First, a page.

To connect and flow in Seoul: Ubiquitous technologies, urban infrastructure and everyday life in the contemporary Korean city
Choi, Jaz Hee-jeong & Greenfield, Adam (2009) To connect and flow in Seoul: Ubiquitous technologies, urban infrastructure and everyday life in the contemporary Korean city. In Foth, Marcus (Ed.) Handbook of research on urban informatics: the practice and promise of the real-time city. IGI Global, Hershey, PA, pp. 21-36.
Once a city shaped by the boundary conditions of heavy industrialisation and cheap labour, within a few years Seoul has transformed itself to one of the most connected and creative metropolises in the world, under the influence of a new set of postindustrial prerogatives: consumer choice, instantaneous access to information, and new demands for leisure, luxury, and ecological wholeness. The Korean capital stands out for its spatiotemporally compressed infrastructural development, particularly in the domain of urban informatics. This chapter explores some implications of this compression in relation to Seoulites’ strong desire for perpetual connection, a desire that is realised and reproduced through ubiquitous technologies connecting individuals both with one another and with the urban environment itself.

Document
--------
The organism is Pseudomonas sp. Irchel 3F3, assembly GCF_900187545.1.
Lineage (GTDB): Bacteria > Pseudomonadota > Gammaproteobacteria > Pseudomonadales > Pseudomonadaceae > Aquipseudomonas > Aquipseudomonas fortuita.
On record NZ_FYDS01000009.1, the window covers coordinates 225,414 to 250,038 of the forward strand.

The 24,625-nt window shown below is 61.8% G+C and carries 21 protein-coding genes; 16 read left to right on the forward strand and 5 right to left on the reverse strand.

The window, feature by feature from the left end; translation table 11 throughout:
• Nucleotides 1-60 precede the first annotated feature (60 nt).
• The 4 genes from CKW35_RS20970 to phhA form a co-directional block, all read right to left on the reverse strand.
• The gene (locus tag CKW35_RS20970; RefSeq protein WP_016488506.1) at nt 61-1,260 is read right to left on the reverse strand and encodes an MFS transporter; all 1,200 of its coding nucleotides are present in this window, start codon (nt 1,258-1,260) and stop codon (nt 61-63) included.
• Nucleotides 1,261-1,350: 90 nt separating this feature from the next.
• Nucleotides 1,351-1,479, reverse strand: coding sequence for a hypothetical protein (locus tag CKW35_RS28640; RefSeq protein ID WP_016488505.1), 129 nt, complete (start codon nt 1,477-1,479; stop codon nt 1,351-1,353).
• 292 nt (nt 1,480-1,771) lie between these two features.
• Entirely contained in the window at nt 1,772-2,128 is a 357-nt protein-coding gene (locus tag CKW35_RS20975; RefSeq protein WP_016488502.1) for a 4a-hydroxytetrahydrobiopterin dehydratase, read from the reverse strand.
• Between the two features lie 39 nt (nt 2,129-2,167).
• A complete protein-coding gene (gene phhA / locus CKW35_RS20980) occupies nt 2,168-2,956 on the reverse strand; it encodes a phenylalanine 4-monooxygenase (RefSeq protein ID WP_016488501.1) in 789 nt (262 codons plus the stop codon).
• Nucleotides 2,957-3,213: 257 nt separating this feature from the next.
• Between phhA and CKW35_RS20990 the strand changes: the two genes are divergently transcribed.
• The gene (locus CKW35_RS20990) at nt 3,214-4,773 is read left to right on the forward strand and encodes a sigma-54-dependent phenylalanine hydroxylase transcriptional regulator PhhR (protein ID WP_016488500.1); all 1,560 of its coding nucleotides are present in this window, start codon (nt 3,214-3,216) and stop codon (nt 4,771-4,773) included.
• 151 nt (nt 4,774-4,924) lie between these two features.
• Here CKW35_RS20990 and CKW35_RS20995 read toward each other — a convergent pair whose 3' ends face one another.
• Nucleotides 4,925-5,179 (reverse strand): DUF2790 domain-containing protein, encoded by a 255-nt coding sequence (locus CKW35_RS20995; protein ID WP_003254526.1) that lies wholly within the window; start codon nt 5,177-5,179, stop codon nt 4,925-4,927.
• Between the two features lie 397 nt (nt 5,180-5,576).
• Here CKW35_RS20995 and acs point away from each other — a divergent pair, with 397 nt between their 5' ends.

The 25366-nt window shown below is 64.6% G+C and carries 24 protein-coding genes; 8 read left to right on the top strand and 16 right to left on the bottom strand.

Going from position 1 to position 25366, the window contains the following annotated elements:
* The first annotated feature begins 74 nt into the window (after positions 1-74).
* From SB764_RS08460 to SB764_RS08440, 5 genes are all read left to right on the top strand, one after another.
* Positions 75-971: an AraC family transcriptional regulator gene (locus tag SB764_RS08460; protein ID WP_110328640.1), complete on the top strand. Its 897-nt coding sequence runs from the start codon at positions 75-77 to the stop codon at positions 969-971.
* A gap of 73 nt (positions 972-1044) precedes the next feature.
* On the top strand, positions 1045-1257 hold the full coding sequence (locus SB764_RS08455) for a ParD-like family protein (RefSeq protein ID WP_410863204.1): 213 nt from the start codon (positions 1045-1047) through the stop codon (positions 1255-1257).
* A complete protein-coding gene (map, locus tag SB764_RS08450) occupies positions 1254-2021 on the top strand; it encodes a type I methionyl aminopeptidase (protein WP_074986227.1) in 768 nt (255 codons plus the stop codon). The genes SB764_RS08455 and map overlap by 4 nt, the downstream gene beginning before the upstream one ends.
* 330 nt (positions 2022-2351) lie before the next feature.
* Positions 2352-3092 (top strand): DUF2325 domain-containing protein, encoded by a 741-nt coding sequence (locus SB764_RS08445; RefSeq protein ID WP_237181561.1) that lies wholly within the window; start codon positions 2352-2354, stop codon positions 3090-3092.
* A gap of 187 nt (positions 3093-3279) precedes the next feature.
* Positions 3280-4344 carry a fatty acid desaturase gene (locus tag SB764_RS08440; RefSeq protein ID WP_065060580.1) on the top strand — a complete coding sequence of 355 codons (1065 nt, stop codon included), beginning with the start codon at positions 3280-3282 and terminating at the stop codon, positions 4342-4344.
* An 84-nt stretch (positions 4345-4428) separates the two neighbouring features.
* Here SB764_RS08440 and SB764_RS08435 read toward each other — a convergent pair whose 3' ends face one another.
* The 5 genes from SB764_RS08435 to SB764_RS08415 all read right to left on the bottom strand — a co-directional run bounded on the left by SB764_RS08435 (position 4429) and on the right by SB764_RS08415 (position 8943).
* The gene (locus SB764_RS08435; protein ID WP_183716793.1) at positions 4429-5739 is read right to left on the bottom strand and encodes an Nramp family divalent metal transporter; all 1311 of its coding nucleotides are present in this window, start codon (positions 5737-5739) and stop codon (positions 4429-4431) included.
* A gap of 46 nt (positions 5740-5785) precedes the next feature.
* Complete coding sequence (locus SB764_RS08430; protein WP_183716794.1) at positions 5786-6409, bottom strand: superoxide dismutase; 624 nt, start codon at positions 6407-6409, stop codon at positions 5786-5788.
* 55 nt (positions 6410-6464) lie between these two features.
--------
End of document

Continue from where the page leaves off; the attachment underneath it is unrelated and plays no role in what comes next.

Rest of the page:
We use the heavily managed urban creek Cheonggyecheon as a metaphor for the technosocial milieu of contemporary Seoul, paying particular attention to what its development might signify for Seoulites both as a constituent node of the city and as an outcropping of networked information technology. We first describe some of the historic, social and economic contexts in which the Cheonggyecheon project is embedded, then proceed to discuss the most pertinent facets of Korean-style everyday informatics engaged by it: ubiquity; control and overspill; government-industry collaboration; lifestyle choice; and condensed development timelines.
Citation countsare sourced monthly fromand citation databases.
These databases contain citations from different subsets of available publications and different time periods and thus the citation count from each is usually different. Some works are not in either database and no count is displayed. Scopus includes citations from articles published in 1996 onwards, and Web of Science generally from 1980 onwards.
Citations counts from theindexing service can be viewed at the linked Google Scholar™ search.
Full-text downloadsdisplays the total number of times this work’s files (e.g., a PDF) have been downloaded from QUT ePrints as well as the number of downloads in the previous 365 days. The count includes downloads for all files if a work has more than one.
Repository Staff Only: item control page